10. Lol, yes it was! It started off as me saying to myself "Oh, I suppose I might as well knock up an accurate colour lut for my new camera, should probably take an hour or two", but it ended up taking a little bit longer than that! It's an interesting idea that the V35 to V709 LUT is primarily designed for monitoring. It certainly works very well in that regard when it comes to colour because, as you say, there's very little clipping or over-saturation. But I always found the curve a bit weird for these reasons: Middle grey stays at 42 IRE. But middle grey for Rec709 is 49 IRE. The shadows are lifted. It looks OK on a Rec709 display, ie: dark areas do look dark: But on an sRGB display you can never get true black without pulling the shadows down after the LUT. Panasonic says that "Output is in legal range only" but if you convert the output from legal to data levels then the shadows are properly dark, but the highlights go into the superwhites, which is annoying: I had a good long think about what kinds of curves to supply with my conversion. I settled on Panasonic's default curve (for those that are used to it) No curve at all (for those who want to create their own) A flat curve to just de-log the footage but keep highlight and shadow detail (for those who like to tweak exposure and contrast after the LUT. Middle grey = 49 IRE) A really nice, strong filmic curve (for those who like to tweak exposure and contrast before the LUT. Middle grey = 49 IRE) LumaSweet FLAT: LumaSweet FILM: Yes, without any gamut mapping or saturation control the more saturated colours get ugly fast. Here I've put the reference values of the chart as an overlay of little circles. If you can see them there's a discrepancy. Here's ACES V-gamut to Rec709 colour: LumaSweet Lifelike colour: So my conversion handles highly saturated colours pretty well, straight off the bat. Even compared to Panasonic's V709, it is usually better at preventing very bright or saturated colours from slipping off the waveform in the shadow areas, and almost as good in the highlighights: Panasonic V709 colour LumaSweet Lifelike colour
  11. If the lens doesn't communicate the focal length metadata to the camera body (which I guess this won't as it's an old lens) then you need to enter it manually. For a zoom, it's a nuisance as you would need to re-enter the focal length every time you change it. There's a way to save a number of lens presets. So you could save 40 and 80 (if you're only going to use those two). Then there might be a way to assign the lens preset menu to a custom button. I'm not sure as I don't have my camera with me right now. But there would still be a few button presses involved. If you were planning to use the lens at the same focal length for the whole shoot then it would be no problem. But switching from one to the other and back again might slow you down.
  12. That starting point I posted about in the S5II thread is designed to give reality-accurate colour, but for my own work I use a film emulation. Over the last few years I've profiled around a dozen different films, both negative and slide film. The best of these for the commercial work that I do is Portra 400, which is kind of the world's favourite negative film anyway. Since the GH5, through the GH6 and now the S5II I've used this emulation for colour and contrast. For me it's more convenient to slap on a LUT (a good one though!) rather than having to figure out how to grade each project, scene or clip from scratch. Then, the only grading I need to do is to make adjustments to brightness, contrast and colour balance before the LUT, perhaps saturation sometimes. The engineers at Kodak spent years researching and improving their film stocks to give use a really nice colour palette. It takes a fair bit of time and effort for me to make an emulation that works well. But once it's made I can fly through the grading process in post, which is very useful when there's a deadline, and get great colour. It's very rare that I would need to do intermediate or advanced grading techniques like adjusting individual hue ranges or isolating colours, although of course it's very useful to know how to do those things. I think ever since the days of VisionColor (I might be misremembering the name), a picture profile for the 5DII, I really liked the idea of finding a colour transformation I like for the camera I use and sticking to it.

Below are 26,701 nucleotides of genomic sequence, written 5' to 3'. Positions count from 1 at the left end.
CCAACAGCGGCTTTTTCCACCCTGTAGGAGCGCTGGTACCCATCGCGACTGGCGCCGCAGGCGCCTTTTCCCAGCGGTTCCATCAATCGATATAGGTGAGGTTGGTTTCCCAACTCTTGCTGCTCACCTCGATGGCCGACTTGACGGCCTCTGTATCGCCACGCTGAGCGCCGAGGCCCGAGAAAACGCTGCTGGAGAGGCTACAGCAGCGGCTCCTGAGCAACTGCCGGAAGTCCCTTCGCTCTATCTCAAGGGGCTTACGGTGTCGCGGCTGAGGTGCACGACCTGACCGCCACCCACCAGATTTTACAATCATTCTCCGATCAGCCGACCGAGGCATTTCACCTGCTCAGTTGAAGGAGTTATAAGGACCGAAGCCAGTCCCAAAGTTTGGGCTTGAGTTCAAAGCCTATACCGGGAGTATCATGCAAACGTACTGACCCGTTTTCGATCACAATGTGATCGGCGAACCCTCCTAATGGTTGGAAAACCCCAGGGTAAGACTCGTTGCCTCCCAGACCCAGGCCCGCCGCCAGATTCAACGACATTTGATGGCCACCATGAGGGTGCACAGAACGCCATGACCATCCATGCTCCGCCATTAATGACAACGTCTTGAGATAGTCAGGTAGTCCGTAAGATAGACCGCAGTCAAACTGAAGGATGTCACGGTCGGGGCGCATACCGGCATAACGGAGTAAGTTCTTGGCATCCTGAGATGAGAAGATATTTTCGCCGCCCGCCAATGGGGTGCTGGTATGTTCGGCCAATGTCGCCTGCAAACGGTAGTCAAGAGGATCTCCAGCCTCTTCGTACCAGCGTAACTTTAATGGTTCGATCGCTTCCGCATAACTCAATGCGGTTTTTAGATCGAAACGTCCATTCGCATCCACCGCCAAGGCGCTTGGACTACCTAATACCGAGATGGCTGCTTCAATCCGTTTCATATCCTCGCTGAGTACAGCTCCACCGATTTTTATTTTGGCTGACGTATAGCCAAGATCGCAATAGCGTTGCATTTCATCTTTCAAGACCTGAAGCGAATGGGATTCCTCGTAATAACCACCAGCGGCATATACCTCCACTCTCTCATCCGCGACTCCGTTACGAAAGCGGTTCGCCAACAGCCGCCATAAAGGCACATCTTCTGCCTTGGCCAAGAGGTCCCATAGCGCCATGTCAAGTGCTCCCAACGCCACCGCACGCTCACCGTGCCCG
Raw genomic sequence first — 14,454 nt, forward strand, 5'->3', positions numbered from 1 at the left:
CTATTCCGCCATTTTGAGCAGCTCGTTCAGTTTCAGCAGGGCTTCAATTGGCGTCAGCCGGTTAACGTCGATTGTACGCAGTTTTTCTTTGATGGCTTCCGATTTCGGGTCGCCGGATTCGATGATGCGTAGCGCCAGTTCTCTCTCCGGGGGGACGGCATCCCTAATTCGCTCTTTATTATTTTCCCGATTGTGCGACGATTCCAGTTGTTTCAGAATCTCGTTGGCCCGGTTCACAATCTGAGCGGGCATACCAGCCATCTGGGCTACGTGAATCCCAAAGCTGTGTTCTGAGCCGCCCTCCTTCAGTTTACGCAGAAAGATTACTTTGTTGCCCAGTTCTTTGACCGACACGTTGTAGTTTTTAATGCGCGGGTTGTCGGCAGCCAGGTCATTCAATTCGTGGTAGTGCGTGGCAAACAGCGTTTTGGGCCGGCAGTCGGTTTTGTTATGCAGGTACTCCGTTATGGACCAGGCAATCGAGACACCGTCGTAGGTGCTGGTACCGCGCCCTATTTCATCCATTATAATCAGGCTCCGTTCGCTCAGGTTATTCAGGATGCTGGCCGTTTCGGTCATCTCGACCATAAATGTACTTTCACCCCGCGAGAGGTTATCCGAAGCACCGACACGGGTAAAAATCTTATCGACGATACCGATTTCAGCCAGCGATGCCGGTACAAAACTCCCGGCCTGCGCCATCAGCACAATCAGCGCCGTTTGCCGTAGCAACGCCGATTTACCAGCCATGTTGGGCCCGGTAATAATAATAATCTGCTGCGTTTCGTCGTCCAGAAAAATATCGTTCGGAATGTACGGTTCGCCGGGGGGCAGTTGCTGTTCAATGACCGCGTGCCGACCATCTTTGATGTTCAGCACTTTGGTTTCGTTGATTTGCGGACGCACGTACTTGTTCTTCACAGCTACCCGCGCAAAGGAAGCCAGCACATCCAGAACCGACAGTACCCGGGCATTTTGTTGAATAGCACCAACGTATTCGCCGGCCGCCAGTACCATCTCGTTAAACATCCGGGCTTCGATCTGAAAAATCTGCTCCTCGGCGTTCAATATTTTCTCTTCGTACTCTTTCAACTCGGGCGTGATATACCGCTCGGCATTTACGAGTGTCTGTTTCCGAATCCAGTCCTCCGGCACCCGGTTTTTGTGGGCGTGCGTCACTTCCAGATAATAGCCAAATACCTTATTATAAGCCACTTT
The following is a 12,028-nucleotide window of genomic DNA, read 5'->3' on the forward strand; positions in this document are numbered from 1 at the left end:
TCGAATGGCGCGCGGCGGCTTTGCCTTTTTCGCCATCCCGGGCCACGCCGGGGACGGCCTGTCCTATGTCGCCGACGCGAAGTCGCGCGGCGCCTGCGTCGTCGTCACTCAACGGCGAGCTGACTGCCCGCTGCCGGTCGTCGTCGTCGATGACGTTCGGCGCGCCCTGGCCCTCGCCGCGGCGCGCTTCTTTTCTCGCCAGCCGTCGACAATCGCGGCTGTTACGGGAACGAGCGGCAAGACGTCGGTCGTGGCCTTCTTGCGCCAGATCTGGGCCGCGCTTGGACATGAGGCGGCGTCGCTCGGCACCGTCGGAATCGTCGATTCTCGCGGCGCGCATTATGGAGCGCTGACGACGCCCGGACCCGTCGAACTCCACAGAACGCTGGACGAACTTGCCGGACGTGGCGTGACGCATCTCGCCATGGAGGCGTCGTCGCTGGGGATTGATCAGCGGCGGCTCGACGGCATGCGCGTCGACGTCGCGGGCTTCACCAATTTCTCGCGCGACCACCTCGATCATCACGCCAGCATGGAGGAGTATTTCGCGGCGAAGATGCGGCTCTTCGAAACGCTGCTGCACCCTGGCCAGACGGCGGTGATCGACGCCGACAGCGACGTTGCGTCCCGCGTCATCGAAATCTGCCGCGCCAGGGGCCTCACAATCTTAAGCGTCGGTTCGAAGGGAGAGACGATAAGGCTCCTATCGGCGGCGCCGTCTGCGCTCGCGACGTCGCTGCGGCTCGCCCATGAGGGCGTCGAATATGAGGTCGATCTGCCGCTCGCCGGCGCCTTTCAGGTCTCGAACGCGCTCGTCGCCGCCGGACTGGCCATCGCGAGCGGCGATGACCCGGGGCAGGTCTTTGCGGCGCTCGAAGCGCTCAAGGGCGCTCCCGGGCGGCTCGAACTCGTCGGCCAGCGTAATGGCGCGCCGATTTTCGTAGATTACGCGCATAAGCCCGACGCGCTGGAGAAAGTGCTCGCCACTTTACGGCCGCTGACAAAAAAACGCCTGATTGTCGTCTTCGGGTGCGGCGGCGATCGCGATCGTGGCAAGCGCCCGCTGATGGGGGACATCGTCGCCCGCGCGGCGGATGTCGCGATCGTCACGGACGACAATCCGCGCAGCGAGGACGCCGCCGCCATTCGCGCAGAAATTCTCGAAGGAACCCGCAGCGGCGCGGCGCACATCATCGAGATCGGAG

13. I don't think that's quite right. If you follow the manufacturer's recommendations for development then you should get what you see on the data sheet ie: 16 stops for Vision 3 or whatever amount it is they're claiming, I forget the number. Do you mean the transfer from the neg to the print stock? The print stock would have a much lower dynamic range, because it's for projection, but so does your monitor. You compress the stops for the output device, in both cases.
  14. The problem is that there is only one conversion, the V35 to V709, but it's not accurate for all cameras because there are different sensors in them. I don't know if it was even accurate for the V35! Ideally, Panasonic would either calibrate the V-Log colour for each model so that it matches the input that the LUT expects (there is an internal transform from RAW to V-Log), or else create a custom conversion that's specific to each model. If you want an accurate as possible conversion for the S5II or S5IIx then LumaSweet Lifelike will do that job. From what I've seen of other cameras (GH5 and GH6) they're all significantly different from each other, and there's no real pattern to it, other than they all share bright, desaturated blues (though not to the same extent). Reds are all over the place between the three models. People complained about magenta skintones on the GH5. The GH6 has much brighter skintones (which looks nicer) but it's too far towards orange to be accurate. The hue of S5II skin is fairly accurate but it's so dark as to cause blotchiness. The only scope Panasonic has for calibrating colour across models under their current system is in the internal RAW to V-Log conversion for each camera. They're stuck with the problem of varying sensors (or colour filter arrays, IR filter, or whatever other hardware is causing the colour variations). They're stuck with a single conversion LUT. I guess the only thing they can tweak is the matrix that converts RAW colour to V-gamut. This is just a grid of numbers and is a very general kind of correction. Its effect on colour can be a bit like herding cats. And I would guess that this is why the colour varies so much between models. I'd love to know if it's the same problem with Canon and Sony, or whether their implementations of log are a bit more consistent.
  15. hyalinejim

    Panasonic GH6

    GH6 noise is supposed to be slightly worse than GH5, according to CineD as far as I remember. In the shots above, the lens was mounted to the tripod, not the cameras. So it is a real difference in FOV!